Writes a complete msd report to the file you specify, without prompting you for information.

/s[ drive :][ path ][ filename ]

Writes a summary msd report to the file you specify, without prompting you for information. If you do not specify any of the parameters, msd writes the report to the screen.

/b

Runs msd in black and white instead of color. Use the /b switch when you have a monitor that does not correctly display msd in color.

Notes

Information provided by msd

Whether you examine the information through msd's interface or through a report, the msd program can provide detailed technical information about your computer's:

  • Model and processor

  • Memory

  • Video adapter

  • Version of MS-DOS

  • Mouse

  • Other adapters

  • Disk drives

  • LPT ports

  • COM ports

  • IRQ status

  • Terminate-and-stay-resident (TSR) programs

  • Device drivers

Msd Button Options

The following is a brief description of the buttons that appear on msd's main screen:

Computer

Displays computer manufacturer, processor type, and bus type; ROM BIOS manufacturer, version and date; keyboard type; DMA controller configuration; and math coprocessor status.

Memory

Displays a map of the upper memory area (UMA) — the memory region from 640K to 1024K.

Video

Shows your video card manufacturer, model, and type; video BIOS version and date; and current video mode.

Network

Displays network-specific configuration information.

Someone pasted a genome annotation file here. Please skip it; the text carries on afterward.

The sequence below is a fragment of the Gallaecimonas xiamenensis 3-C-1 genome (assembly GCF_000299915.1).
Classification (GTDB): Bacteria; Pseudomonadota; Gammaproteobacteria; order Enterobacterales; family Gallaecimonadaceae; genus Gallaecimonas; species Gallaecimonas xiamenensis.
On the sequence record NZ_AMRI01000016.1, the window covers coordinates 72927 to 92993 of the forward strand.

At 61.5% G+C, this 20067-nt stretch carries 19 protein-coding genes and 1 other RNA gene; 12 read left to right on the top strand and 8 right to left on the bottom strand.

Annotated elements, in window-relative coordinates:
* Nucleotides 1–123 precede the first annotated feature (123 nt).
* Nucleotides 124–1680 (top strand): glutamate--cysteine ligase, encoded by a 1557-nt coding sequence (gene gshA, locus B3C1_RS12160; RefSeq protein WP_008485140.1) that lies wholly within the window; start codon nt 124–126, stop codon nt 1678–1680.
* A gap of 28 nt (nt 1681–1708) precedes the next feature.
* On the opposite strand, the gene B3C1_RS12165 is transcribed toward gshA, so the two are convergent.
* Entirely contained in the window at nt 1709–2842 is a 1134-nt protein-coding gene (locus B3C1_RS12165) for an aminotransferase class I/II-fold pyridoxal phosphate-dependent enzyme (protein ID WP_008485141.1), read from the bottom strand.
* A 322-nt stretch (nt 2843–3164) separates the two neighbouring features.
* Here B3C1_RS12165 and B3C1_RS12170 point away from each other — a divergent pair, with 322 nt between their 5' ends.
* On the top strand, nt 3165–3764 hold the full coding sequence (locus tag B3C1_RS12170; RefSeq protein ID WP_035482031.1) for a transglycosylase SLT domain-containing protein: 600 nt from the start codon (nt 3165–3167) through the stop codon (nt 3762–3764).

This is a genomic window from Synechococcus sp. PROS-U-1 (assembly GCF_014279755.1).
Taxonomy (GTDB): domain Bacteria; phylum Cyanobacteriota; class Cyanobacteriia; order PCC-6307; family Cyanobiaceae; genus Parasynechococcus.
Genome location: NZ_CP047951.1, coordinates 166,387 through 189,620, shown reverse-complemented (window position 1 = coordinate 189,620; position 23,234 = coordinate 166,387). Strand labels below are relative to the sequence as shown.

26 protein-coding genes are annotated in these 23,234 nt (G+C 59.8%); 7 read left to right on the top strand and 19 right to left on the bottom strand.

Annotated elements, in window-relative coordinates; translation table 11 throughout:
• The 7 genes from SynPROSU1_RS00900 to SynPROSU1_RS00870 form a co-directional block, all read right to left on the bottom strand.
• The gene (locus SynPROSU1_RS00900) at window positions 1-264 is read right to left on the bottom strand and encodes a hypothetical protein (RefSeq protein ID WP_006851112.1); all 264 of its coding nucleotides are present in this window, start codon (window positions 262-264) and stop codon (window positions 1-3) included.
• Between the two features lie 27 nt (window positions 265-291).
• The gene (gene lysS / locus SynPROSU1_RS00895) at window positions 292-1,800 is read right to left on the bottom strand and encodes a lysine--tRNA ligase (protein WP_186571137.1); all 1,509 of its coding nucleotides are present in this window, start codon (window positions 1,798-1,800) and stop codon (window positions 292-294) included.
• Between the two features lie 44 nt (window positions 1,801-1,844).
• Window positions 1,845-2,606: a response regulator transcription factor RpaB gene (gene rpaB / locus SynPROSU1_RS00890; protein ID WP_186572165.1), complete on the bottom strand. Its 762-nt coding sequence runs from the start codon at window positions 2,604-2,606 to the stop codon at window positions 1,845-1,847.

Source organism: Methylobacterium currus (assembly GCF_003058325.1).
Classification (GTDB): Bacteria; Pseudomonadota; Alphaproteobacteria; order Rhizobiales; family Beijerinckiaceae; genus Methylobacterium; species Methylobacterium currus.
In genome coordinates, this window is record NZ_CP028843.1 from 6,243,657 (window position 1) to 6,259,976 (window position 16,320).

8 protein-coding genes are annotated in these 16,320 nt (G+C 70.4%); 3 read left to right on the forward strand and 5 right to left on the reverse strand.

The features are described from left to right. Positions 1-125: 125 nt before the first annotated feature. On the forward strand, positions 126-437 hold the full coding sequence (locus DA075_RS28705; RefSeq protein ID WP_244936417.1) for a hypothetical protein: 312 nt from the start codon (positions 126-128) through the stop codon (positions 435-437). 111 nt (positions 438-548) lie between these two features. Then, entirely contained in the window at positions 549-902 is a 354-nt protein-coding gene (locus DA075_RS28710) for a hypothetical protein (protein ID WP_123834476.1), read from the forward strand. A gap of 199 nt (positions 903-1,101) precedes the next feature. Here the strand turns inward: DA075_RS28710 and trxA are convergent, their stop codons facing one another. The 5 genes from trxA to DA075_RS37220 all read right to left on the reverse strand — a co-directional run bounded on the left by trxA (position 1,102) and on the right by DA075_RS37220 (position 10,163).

Operating System

Displays the operating system version, location of MS-DOS in memory, the drive the computer was started from, the current environment settings, and the path from which msd was run.

Mouse

Shows the MS-DOS mouse driver version, mouse type, mouse interrupt request line (IRQ) number, and other information specific to the configuration of the mouse.

Other Adapters

Displays the game card status for up to two game devices or joysticks.

Disk Drives

Displays the size and number of bytes free on local and remote drives.

LPT Ports

Displays the port addresses of all installed parallel ports, and dynamically displays the status of each port.

COM Ports

Displays the port addresses and current communications parameters of all installed serial ports, and displays the status of each port.

IRQ Status

Displays the configuration of the hardware IRQs.

TSR Programs

Displays the name, location in memory, and size of each program loaded in memory at the time msd was run.

Device Drivers

Displays the names of all device drivers installed at the time msd was run.

Examples

Starting the msd program